Another area I think it’s increasingly crucial to get involved in with modern children is what they are consuming on screen. It’s particularly precarious at Christmas with the abundance of fantastic but potentially insensitive films shown as well as the strain parents find themselves under which may encourage us to either not pay enough attention to what our kids are watching, make less conscientious decisions about it or even find ourselves tempted to sit down and reward our hard work with something we know is pushing the boundaries of what’s good for them. It is with great reluctance sometimes that I turn over from the Marvel epics and Harry Potter but, when even PG’s seem unable to resist at least an element of pure horror these days and, with the childish mind being so acute at internalising those kind of images I think it’s important to be on guard. And furthermore in my opinion the kind of complex adult relationships explored have even more potential for damage. Whilst I think that the Disney dichotomy of good and evil is simplistic to the point of making real people (including themselves) impossible for children to understand and the inevitable absolute triumph of the hero an unrealistic expectation to instill in a person I think that a lot of what is coming out of Hollywood at the moment is liable to destroy their faith in humanity and relationships and prevent them conducting themselves well in their personal lives. What does a kid get out of the Spiderman series? Our hero is indirectly responsible for his uncles death, murders his best friends father, his love life is an absolute train wreck and the safety of his friends and family hinges on him lying and bearing the burden of his alter-ego all but alone… It is way too nuanced and there are too many erroneous conclusions that an inexperienced mind can come to when faced with this kind of ‘realism’. What I have not addressed of course is the peer pressure our kids are facing- and us too, as parents. And I do think that normality is a valid argument. Is on screen violence ever good for children? Possibly not… Is isolating your children from their peer group, by not allowing them to experience any of the things that their friends are, good for them? I don’t think so. But by doing your homework (there are so many app’s and websites dedicated to parents reviews of films- Common Sense Media have great resources in the App Store, or http://www.kids-in-mind.com online), being willing to step in and turn something inappropriate off despite protestations from young viewers and taking an active role in seeking out compromises I think it’s possible to achieve a fair balance of letting children get into the things they’re interested in and minimising damage. As far as superheroes go the 1960’s cartoons tend to be far tamer than anything made since and often based around the exact same characters and story lines so your child can hold their own in conversations with others who’ve had unrestricted access. Another option is to distract them with things you know are really captivating from your own experience. In my house calls for switching back on to something I deem unsuitable are quickly extinguished by putting on One of Our Dinosaurs is Missing or even some music because mine and my partners enthusiasm is infectious to the children and the promise of a genuinely shared experience can be even more attractive than the promise of breath taking CGI.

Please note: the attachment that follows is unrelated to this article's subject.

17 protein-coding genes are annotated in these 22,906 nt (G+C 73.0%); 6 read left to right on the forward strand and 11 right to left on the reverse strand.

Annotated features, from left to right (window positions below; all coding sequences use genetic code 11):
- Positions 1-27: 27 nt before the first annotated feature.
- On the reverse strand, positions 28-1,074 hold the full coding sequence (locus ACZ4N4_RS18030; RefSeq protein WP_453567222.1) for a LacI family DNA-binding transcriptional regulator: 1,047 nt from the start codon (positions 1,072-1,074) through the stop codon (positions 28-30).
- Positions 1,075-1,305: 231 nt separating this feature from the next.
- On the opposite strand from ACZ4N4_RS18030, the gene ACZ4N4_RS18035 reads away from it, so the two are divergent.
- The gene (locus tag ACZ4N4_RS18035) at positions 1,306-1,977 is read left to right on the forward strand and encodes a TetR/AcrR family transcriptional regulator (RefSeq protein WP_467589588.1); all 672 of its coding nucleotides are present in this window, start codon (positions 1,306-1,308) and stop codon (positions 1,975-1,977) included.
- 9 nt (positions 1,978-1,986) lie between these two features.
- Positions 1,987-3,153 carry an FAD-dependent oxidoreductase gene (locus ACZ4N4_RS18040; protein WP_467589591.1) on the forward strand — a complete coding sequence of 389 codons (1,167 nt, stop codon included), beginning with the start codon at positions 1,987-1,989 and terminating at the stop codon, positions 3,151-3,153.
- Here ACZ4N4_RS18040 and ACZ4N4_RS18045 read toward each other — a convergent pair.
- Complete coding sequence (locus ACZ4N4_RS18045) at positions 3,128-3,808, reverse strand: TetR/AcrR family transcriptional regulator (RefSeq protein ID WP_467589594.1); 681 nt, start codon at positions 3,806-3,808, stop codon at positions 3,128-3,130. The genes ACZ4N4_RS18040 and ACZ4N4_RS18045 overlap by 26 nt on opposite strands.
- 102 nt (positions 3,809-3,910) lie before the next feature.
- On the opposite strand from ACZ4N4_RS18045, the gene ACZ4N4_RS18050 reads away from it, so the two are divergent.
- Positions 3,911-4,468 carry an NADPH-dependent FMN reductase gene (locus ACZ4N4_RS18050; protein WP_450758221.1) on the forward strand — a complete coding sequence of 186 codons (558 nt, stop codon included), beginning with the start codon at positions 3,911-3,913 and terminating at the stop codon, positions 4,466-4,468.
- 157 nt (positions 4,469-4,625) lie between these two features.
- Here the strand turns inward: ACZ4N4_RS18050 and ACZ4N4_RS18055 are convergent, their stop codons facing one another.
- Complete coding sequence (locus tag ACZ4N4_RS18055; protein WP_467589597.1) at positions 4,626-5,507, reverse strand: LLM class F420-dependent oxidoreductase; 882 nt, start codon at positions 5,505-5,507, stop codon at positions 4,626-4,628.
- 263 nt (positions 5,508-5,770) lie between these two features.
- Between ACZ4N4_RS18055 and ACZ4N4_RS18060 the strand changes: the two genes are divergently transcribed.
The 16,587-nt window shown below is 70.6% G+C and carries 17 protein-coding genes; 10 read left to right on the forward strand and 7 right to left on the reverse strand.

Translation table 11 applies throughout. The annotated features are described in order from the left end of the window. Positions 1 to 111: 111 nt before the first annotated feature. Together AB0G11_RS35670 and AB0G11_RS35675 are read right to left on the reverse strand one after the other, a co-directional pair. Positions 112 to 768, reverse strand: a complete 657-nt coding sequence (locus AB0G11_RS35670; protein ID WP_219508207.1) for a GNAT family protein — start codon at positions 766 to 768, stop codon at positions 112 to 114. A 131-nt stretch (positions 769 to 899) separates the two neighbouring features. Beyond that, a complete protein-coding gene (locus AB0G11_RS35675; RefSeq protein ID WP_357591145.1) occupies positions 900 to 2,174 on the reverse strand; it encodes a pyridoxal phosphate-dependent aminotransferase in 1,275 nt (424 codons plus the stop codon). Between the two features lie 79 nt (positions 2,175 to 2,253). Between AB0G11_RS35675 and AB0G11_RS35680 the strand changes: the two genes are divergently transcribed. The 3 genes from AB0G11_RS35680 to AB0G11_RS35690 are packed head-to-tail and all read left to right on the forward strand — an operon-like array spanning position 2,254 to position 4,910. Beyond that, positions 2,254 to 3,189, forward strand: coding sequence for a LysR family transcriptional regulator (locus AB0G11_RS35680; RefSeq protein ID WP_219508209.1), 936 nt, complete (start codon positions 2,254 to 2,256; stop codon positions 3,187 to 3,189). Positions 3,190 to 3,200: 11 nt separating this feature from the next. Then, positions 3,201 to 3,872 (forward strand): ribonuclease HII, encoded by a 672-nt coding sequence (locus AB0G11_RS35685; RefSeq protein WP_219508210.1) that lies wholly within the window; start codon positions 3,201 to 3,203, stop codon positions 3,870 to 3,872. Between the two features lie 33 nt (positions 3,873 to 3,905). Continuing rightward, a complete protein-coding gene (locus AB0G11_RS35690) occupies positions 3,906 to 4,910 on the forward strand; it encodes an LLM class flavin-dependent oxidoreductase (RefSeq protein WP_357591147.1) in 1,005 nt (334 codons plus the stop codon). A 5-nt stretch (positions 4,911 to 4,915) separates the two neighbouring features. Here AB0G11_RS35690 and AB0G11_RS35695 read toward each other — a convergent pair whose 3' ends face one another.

Parents have never been so challenged in our efforts to guide our children’s development. At the same time as our time is being consumed with barrages of possessions, increasing bureaucracy, smaller homes and the proliferation of advice and opinion on every aspect of child rearing that leaves most feeling inadequate… Our children are being assaulted with stimulus: 3 dedicated channels on 13 hours a day just on Freeview, so many toys, advertising everywhere, unbounded sophistication in their peers… Their childhoods are never going to be like ours. All we can do is our best. And for me that means just offering up as much time as possible and being as aware as possible of their individuality. Don’t use yourself as a reference, don’t use their friends. Listen to them and think about what’s going in there, have fun as much as possible and keep your fingers crossed.